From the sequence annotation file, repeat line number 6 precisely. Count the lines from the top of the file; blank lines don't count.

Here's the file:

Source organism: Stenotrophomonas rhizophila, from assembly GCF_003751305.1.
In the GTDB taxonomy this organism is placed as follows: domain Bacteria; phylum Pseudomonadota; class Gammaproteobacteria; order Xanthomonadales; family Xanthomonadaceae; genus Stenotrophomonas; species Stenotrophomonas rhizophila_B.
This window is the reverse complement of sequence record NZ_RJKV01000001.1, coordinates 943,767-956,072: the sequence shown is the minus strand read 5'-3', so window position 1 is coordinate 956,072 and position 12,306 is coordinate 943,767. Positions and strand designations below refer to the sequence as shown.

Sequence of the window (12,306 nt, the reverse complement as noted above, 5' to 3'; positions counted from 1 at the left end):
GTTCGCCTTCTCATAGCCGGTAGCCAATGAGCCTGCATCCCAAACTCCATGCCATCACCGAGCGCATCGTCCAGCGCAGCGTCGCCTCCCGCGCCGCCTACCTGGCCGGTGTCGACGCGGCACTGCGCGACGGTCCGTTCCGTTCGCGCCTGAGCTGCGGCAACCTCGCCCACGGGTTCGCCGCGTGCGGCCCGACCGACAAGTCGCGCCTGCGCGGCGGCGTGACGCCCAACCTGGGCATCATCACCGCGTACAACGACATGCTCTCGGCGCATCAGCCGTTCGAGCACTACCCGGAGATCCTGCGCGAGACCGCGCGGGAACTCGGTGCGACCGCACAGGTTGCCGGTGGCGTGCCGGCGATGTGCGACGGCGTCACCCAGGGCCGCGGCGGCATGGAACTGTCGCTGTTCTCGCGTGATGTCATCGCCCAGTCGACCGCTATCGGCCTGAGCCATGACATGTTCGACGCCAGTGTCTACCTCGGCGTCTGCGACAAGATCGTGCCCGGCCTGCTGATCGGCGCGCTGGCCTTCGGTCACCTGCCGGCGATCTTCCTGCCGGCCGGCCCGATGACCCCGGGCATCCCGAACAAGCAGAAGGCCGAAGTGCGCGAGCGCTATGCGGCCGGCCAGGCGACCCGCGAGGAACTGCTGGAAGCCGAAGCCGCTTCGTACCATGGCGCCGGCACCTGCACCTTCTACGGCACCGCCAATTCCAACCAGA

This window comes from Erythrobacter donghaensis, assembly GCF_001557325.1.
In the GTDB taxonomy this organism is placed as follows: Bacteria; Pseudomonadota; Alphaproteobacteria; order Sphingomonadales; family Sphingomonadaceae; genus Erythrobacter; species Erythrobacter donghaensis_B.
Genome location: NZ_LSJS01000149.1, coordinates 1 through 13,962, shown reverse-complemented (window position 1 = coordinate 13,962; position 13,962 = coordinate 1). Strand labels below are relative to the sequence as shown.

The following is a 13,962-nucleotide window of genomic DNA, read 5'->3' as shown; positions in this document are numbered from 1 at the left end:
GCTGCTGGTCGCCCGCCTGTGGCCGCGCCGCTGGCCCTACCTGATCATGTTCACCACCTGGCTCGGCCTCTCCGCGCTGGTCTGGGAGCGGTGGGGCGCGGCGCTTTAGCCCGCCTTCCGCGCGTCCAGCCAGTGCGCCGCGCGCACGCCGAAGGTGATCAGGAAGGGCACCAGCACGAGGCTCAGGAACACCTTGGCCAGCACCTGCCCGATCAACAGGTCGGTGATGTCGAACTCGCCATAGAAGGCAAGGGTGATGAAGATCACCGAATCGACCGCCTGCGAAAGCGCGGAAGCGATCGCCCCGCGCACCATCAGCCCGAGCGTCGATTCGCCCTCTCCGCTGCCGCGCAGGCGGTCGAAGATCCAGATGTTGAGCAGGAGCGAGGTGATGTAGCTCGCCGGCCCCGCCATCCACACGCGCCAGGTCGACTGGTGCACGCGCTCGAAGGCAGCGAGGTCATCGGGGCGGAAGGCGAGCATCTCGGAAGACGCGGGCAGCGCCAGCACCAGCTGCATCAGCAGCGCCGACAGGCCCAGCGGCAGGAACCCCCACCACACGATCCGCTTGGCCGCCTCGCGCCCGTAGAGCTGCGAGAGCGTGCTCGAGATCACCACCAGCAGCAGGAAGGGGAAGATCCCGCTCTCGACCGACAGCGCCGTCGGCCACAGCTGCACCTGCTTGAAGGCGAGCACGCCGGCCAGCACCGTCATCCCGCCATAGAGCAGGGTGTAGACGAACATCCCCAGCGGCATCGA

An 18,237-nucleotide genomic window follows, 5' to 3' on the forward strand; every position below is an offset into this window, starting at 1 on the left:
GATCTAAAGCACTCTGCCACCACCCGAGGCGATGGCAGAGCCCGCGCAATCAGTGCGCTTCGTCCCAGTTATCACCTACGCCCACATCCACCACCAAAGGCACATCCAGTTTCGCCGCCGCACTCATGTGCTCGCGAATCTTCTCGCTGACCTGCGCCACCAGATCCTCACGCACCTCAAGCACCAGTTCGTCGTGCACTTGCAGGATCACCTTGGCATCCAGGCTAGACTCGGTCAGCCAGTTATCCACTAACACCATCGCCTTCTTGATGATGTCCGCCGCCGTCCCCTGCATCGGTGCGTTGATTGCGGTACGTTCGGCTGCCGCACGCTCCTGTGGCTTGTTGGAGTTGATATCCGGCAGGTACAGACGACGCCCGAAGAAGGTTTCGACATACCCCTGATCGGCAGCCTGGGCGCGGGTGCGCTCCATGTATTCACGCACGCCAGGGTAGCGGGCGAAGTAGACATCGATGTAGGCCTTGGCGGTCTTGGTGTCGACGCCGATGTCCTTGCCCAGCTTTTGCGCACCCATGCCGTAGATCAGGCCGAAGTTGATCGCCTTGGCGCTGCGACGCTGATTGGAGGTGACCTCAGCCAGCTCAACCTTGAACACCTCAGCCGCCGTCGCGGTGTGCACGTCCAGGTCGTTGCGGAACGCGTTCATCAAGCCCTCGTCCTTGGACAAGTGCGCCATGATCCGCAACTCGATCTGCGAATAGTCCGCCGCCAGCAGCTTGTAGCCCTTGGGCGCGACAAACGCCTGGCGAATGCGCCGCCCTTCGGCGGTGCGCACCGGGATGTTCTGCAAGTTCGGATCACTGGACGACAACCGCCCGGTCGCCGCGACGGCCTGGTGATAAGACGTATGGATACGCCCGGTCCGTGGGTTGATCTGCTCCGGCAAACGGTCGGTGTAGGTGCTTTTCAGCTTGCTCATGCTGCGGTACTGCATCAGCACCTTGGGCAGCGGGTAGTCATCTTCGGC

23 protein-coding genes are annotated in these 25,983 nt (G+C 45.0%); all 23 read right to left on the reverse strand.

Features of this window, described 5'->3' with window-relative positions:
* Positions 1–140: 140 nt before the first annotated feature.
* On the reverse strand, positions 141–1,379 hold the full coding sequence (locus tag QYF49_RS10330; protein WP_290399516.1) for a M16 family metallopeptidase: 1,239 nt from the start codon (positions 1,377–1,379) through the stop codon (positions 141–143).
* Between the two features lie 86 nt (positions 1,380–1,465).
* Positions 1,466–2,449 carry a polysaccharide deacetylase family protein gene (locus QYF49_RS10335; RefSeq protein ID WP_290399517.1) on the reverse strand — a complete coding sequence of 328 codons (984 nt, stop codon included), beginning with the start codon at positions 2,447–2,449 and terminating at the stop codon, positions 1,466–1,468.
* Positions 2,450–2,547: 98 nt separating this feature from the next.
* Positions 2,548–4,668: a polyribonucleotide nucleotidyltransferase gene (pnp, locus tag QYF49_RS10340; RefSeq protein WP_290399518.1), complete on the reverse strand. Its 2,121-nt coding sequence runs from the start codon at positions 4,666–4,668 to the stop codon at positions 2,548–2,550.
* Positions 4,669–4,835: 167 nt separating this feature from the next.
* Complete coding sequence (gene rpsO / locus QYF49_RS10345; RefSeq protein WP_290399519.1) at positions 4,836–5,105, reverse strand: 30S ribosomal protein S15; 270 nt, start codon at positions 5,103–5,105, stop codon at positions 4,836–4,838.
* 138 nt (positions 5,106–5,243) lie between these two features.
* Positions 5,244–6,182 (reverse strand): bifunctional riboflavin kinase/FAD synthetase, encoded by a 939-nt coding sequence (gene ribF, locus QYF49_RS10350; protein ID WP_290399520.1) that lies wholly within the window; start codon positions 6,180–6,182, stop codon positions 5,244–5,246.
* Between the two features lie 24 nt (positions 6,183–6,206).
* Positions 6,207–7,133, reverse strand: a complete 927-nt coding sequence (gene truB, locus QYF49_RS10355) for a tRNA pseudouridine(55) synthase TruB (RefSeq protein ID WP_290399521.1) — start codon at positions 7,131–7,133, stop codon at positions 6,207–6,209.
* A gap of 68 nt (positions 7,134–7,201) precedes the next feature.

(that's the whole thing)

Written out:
This window comes from Erythrobacter donghaensis, assembly GCF_001557325.1.